Speaking of choppy action, gold was taking another run at $2,400 this morning, but at last check it’s been knocked back to $2,370. Silver, however, is in the green at $28.26.

Crude is sliding steeply after the Energy Department’s weekly inventory numbers — down 3% to $82.89, the lowest since the first of this month.

4The Key to IRS Compliance: Refunds!

It wasn’t my intention to do an income-tax item three days in a row, but…


As we mentioned on Monday, a survey by the Tax Foundation shows that 48% of Americans understand the fact that a big tax refund is not a good thing. (28% percent think it is, 24% aren’t sure.)

Well as it turns out, the number of refunds so far in 2024 is down 3.3% from the year before. It’s the third-straight year of declines. Pre-COVID, about 75% of filers got refunds. Now, it’s closer to 65%.

Politico has a long article about the phenomenon and it seems there’s no consensus about why this is the case. But one thing is for certain: The feds aren’t particularly happy about it.

Of course, there’s the fact that Uncle Sam likes it when you give him an interest-free loan in the form of overwithholding.

But here’s something I confess I hadn’t realized before: Overwithholding and the resulting refunds are key to the IRS ensuring compliance with the tax code.

“We want to make sure that people are, in fact, filing,” says Bob Kerr, an ex-IRS official who’s now a tax practitioner in Washington. “And there are a whole bunch of people who do it because it pays to do it.”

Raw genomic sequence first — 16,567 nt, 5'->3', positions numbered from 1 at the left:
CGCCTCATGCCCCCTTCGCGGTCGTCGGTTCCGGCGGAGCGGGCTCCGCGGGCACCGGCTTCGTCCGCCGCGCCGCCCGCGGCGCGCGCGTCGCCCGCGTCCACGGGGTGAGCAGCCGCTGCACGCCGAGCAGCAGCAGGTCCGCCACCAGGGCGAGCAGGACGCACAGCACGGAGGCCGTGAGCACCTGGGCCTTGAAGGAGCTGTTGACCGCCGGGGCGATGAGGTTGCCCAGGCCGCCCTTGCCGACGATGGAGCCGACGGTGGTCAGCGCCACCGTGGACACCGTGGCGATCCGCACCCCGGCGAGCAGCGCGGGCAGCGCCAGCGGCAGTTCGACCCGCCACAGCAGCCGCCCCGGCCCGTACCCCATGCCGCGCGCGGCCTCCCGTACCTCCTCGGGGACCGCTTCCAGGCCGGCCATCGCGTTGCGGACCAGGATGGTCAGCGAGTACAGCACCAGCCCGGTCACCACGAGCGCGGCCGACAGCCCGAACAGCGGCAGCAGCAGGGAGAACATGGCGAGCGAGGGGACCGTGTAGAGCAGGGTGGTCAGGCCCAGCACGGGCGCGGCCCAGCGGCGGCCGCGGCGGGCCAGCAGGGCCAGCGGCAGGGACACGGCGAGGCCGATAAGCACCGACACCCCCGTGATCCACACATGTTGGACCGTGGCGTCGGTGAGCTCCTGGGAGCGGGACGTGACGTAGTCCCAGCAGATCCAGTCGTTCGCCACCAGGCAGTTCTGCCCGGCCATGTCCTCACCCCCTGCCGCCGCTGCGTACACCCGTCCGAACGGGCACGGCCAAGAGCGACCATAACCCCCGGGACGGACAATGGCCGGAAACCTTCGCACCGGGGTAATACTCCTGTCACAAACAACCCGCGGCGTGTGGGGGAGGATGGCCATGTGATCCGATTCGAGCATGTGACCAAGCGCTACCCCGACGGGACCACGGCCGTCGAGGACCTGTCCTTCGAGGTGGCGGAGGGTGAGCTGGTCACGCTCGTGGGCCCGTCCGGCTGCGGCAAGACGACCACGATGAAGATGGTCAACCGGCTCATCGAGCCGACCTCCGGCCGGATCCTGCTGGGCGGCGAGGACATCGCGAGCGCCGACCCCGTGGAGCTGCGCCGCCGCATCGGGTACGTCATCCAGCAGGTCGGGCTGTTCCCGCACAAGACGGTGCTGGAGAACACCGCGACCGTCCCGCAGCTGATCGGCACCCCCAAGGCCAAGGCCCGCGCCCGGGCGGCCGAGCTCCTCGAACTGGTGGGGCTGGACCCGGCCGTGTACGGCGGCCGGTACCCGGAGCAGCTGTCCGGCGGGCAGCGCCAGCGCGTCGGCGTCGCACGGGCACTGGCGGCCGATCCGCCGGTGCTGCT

With fewer people collecting refunds, Kerr tells Politico “I think this is really going to be a problem.”

Eek… It occurs to me that — as our macro maven Jim Rickards has warned for nearly two years now — this is one of many “problems” that could be “solved” with a CBDC or central bank digital currency.

With a keyboard stroke, the government could withhold a percentage of any currency that comes into your hands — from a paycheck or any other source — to make sure you file that 1040.

But let’s not go too far down a dystopian road today. Time to check the mailbag…

5Mailbag: The Daily Numbers… and a Word Coined in 1961

On the subject of the market numbers we tuck into these daily dispatches, a reader writes…

“I appreciate getting a once-a-day read of the market dipstick from the 5. Saves me from having to go elsewhere myself, and helps me avoid the temptation to waste time checking that elsewhere throughout the day.”

Dave responds: Yeah, that’s the purpose and that’s why we think it’s worthwhile — even if it’s logistically impossible to make the numbers up-to-the-minute.

Obviously if you’re day trading, the numbers we pass along here will have limited utility. Even so, we uphold a standard for the market-notes section of this e-letter that we do for every other section: We aim for context and “the story no one else is telling.”

After the mailbag section last Thursday, in which I used a verb first coined in a sci-fi novel, another reader chimes in…

“‘Grok what this crazy newsletter biz is all about’ you say?

“I had almost given up on anyone being literate enough to have read Stranger in a Strange Land. “Puts a different spin on everyday human stupidity.”

Dave: Feels as if the word has achieved more circulation in the internet age than it ever did during Robert Heinlein’s lifetime (he died in 1988).

It’s not ubiquitous, to be sure. But I do see it used by a cohort of millennials and Gen-Zers on message boards and social media — enough to make me wonder how many of them have even read the book!

Best regards,

Dave Gonigam





Dave Gonigam
Managing editor, Paradigm Pressroom's 5 Bullets